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Jones may house literacy program
Elementary school closed at the end of the school year due to budget cuts
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Jones Elementary School said goodbye to its kindergarten through fifth-grade students a month ago, but the doors may not be closed this fall.

On Monday, the Hall County school board will decide whether Jones should partner with North Georgia College & State University and Gainesville State College to start the Sylvester Jones Early Literacy Program at Jones Elementary.

Two main hallways, along with the gym and cafeteria, would be open for the program and four prekindergarten classrooms — one from Chicopee Woods Elementary, two from Lyman Hall Elementary and one systemwide special needs room.

“We’re looking at taking 60 to 70 students who we call the ‘fragile learners,’ or the English-language learners, from Lyman Hall to help them with space,” said David Moody, Hall County director of elementary education. “It’s an opportunity to do something innovative with the best practices of literacy and language.”

Before the board meeting Monday, Moody plans to hammer out details with the schools and Patty Robinson, the county’s early literacy expert. If the board approves the plan, Moody will continue conversations with the two colleges and start taking applications from Hall County elementary staff to lead the project.

“We wanted to do something that really focuses on the reading goal in the county, understanding the importance of kids being literate by age 8,” he said. “We want to work with students as quickly and early as we can.”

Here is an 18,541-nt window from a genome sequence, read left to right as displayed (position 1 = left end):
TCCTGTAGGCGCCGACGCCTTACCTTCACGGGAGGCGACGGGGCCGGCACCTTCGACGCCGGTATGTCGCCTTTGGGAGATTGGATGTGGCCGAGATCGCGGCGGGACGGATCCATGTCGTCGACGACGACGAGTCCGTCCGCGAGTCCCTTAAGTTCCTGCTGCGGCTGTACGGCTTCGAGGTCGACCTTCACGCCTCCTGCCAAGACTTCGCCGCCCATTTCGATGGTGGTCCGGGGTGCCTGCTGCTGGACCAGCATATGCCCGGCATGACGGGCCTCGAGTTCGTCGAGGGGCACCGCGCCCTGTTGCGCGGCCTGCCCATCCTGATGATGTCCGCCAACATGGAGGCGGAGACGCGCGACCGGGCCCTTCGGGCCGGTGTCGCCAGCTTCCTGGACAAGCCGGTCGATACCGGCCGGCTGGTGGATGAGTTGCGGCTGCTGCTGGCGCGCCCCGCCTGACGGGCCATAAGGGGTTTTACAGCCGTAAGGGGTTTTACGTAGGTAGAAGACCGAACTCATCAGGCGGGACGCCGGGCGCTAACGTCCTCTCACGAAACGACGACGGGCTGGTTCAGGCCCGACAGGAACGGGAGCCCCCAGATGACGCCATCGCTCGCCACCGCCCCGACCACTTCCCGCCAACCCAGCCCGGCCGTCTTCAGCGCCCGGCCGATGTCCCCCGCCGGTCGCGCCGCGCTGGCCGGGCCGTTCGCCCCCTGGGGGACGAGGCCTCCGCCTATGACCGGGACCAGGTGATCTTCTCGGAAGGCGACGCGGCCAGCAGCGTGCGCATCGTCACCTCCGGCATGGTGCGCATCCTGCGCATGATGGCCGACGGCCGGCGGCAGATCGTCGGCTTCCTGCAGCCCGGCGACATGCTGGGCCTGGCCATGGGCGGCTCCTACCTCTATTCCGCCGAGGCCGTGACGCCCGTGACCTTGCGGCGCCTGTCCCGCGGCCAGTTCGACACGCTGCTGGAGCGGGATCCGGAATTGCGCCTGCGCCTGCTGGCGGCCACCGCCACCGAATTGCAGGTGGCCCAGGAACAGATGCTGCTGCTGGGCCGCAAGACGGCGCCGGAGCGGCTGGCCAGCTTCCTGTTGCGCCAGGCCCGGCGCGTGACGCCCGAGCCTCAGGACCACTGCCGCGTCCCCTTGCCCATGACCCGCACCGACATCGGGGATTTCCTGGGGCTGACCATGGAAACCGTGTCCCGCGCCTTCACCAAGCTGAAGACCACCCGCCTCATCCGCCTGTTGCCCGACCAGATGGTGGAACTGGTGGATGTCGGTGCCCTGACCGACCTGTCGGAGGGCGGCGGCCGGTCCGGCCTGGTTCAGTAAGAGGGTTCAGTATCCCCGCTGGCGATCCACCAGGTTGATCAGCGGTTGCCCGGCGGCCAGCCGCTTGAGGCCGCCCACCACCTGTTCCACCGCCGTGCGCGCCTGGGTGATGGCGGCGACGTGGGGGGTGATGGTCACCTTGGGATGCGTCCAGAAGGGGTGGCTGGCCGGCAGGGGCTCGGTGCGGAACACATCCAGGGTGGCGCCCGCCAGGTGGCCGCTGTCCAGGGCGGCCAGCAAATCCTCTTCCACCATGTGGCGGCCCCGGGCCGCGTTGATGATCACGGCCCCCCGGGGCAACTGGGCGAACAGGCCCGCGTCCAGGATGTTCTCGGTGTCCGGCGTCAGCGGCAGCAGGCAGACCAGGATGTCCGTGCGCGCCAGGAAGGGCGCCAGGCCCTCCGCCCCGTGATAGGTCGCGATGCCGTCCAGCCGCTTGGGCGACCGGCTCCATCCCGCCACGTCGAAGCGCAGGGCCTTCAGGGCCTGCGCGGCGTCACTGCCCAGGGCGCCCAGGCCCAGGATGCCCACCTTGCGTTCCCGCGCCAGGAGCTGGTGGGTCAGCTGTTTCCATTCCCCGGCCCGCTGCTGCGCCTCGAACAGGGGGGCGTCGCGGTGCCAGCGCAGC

But it’s as much about the older students as the younger students.

“The goal would be to build a beta site where we could do teacher training...” Moody said. “It’ll be a learning lab for them to teach, like the one we have at the World Language Academy.”

But not everyone is excited.

Chad Cobb, former Jones Parent Teacher Organization president who spoke out against the closing at public meetings, plans to ask questions Monday about the finances of the new project.

“My first reaction is, the reason to close was because we didn’t have the money and upgrades needed to be made,” he said Friday.

“If the building is open, the upkeep of the building with power, water and all the basic needs will have to be paid for.”

The two hallways that will be used are the two largest in the school, Cobb noted.

“And the gym is the most used and most power-draining part of the school,” he said. “I want them to use the school, but I was a little taken aback that they are so quickly wanting to move something in that would cause them to spend money. We have a right to know why and how they’re doing this.”

The main cost-cutting goal remains the same, Superintendent Will Schofield said Friday.

“A large cost was from personnel and staffing. This is a cost-neutral project,” he said. “The savings we experienced by closing Jones were from a duplication of services, so we incorporated students into other schools. This project will be completely funded by people moving from existing positions to that building and from partnering with the colleges.”